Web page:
Do newer releases of CD's sound any better?


I wanted to know whether newer releases of CD's sound better than those 10-20 yrs ago..I have about 1500 CD's and many of them were purchased in the 90's. For example, I have Pink Floyd Dark side of the Moon CD and yr 1992 is printed on it or 1986 for Police's Every Breath You Take .

Does it make sense to "refresh" my library and purchase another newer copy?
its a title by title experiment. the two titles you've named, have both been improved greatly.
The discs of the 80's were generally the worst (with some exceptions). Current discs in many cases are just as bad and so much of the engineering work down now days on popular music is mixed as much for MP3 performance as it is for full resolution and full frequency. This obviously is not good.

Additionally, most of todays mixes are much louder than older discs as this has too become part of the modern mixing schemes.

Jaybo is 100% correct in that it really needs to be considered on a title by title basis. Dark Side of the Moon for example has something like 8 different versions out (including SACD/DVD-A/HDCD/Redbook). I would only consider adding or replacing based on careful reviews and generally only for the music you enjoy the most. Personally, if I am too replace a Redbook with a Redbook, I want to see that it has been re-mastered versus just a new release of the same mix.
The newer Rio CD release is extremely good (sounds like I remember the Vinyl did). The Aerosmith Gold three CD box of their first three albums mastered by Doug Sax is awesome (it was originally done for SACD and is now available on CD). The Bob Ludwig remasters of the early Stones stuff is also very good. Some of the new releases of very old stuff is actaully tremendous - like how they fixed Ray Charles vocals and overdubbed with the current Count Basie band - the sound is awesome. Count Basie's Breakfast and BBQ Dance for example. Or Louis Prima's 2 disc Lounge swing album (I forget the name) is a nice addition to the collection.

Whilst rock and pop heads towards loudness and noise - there may be light at the end of the tunnel.
Generally speaking, I've found the newer releases sound better if they've been re-mastered. It seems to me cd started sounding better somewhere around the late 90's, early 2000's.

The best example of how cd sound has improved is Fleetwood Mac's, "25 Years, The Chain" box set, a remastered anthology, 1992 release date. For years I thought this was amongst the best sounding cds in my collection. Now it sounds rather flat and uninvolving compared to more recent re-masters by various artists. Most of my older cds have either been sold or relegated to storage.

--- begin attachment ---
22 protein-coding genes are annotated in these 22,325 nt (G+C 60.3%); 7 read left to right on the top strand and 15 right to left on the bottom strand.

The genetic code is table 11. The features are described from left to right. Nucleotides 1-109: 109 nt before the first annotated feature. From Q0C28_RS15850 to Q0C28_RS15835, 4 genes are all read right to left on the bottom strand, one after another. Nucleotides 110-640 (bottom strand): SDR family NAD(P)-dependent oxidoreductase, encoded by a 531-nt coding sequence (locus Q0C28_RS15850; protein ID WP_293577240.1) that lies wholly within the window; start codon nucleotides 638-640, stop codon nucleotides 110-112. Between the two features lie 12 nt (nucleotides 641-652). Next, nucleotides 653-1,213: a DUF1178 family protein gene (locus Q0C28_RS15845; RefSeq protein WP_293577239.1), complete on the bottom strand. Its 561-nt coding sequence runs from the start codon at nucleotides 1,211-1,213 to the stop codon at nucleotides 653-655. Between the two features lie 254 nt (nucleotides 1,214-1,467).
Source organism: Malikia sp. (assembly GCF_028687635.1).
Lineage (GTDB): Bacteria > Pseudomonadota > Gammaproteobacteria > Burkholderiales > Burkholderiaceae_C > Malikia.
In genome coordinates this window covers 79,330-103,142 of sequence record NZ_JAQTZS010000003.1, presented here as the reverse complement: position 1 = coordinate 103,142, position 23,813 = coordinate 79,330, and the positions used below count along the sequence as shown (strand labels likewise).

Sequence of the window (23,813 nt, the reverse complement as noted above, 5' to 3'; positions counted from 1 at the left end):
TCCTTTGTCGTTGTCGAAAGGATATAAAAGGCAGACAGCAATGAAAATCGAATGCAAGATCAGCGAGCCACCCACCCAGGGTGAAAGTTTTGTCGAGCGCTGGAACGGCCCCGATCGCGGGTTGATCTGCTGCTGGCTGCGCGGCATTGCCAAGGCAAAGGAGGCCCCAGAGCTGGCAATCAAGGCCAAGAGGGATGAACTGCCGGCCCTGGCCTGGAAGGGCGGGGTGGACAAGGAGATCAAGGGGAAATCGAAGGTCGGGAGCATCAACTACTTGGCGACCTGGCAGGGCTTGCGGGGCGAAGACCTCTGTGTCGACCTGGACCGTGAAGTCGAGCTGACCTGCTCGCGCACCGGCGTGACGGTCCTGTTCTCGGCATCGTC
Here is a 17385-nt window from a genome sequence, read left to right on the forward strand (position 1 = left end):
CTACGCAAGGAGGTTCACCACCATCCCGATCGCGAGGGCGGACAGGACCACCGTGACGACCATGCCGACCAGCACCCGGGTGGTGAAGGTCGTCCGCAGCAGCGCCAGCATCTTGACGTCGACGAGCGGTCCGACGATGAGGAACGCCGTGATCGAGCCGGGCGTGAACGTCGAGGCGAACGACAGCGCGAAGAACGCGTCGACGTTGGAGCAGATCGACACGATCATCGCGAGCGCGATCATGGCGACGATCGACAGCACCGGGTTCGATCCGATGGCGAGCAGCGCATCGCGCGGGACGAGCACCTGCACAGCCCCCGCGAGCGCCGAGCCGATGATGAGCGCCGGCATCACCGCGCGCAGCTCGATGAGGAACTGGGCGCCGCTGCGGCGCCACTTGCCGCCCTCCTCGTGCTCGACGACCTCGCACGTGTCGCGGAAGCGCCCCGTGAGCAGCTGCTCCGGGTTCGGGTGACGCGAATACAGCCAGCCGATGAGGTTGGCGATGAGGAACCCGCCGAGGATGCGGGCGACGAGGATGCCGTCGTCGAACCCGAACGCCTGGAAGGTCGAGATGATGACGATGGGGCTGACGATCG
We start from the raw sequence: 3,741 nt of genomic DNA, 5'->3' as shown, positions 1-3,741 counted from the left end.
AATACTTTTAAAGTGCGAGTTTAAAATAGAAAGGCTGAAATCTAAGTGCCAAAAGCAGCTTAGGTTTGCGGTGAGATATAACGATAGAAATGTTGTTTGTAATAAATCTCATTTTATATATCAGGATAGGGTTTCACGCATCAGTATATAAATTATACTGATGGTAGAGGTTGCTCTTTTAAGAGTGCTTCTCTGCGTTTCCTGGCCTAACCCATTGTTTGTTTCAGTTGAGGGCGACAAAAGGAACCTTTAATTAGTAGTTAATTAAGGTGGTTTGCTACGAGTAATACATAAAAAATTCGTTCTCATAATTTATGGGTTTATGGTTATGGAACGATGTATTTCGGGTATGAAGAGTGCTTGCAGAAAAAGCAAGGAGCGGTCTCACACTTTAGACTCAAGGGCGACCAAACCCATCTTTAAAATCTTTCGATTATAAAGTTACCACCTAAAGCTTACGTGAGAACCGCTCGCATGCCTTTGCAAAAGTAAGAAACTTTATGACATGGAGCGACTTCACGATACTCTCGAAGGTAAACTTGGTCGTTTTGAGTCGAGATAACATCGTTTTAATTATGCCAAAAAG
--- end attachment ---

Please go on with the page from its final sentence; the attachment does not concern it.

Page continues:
I don't buy any CDs made before early 90s, unless it is something rare and unavailable otherwise.
1995 was the year the Apogee D/A processer was first used in CD mastering I believe. It was a great improvement.

Notwithstanding what has already been posted here in response to your question, have you checked the forums at ALL the various releases of DSOTM from 1973 to today are compared in detail. Happy hunting!

Everyone is right , it's a disk by disk matter. They CAN make them better if they wish. The remastered disks of "Will the Circle Be Unbroken" and Glen Gould's recording of Bach variations are much better than the original pressings. Harmonia Mundi has a very good track record if you are a classical fan.
I definitely agree that re-mastered CDs must be judged on an individual basis. Many exhibit major sonic improvement. However, I have found some re-masters disappointing and I preferred earlier versions even though they weren't that great to begin with.
In general...I would say the remastering process has improved immensely...however there are always some exceptions to the rule...the 4ad stuff from the early 90s...still sounds very much that i havent pursued any upgrades...that being said...the Police,Ac/dc, and Stones remasters are...all in the last 5yrs or so...are excellent...DSOTM sacd is stellar....
Stanwal: "Glen Gould's recording of Bach variations are much better than the original pressings"

Hallelujah. Hey, I am about as analog as a guy can be, and I listen to about 97% vinyl these days. But all Gould's material, not just the Bach, has deeper body and a more spacious soundstage. Those 70's pressings are just awful.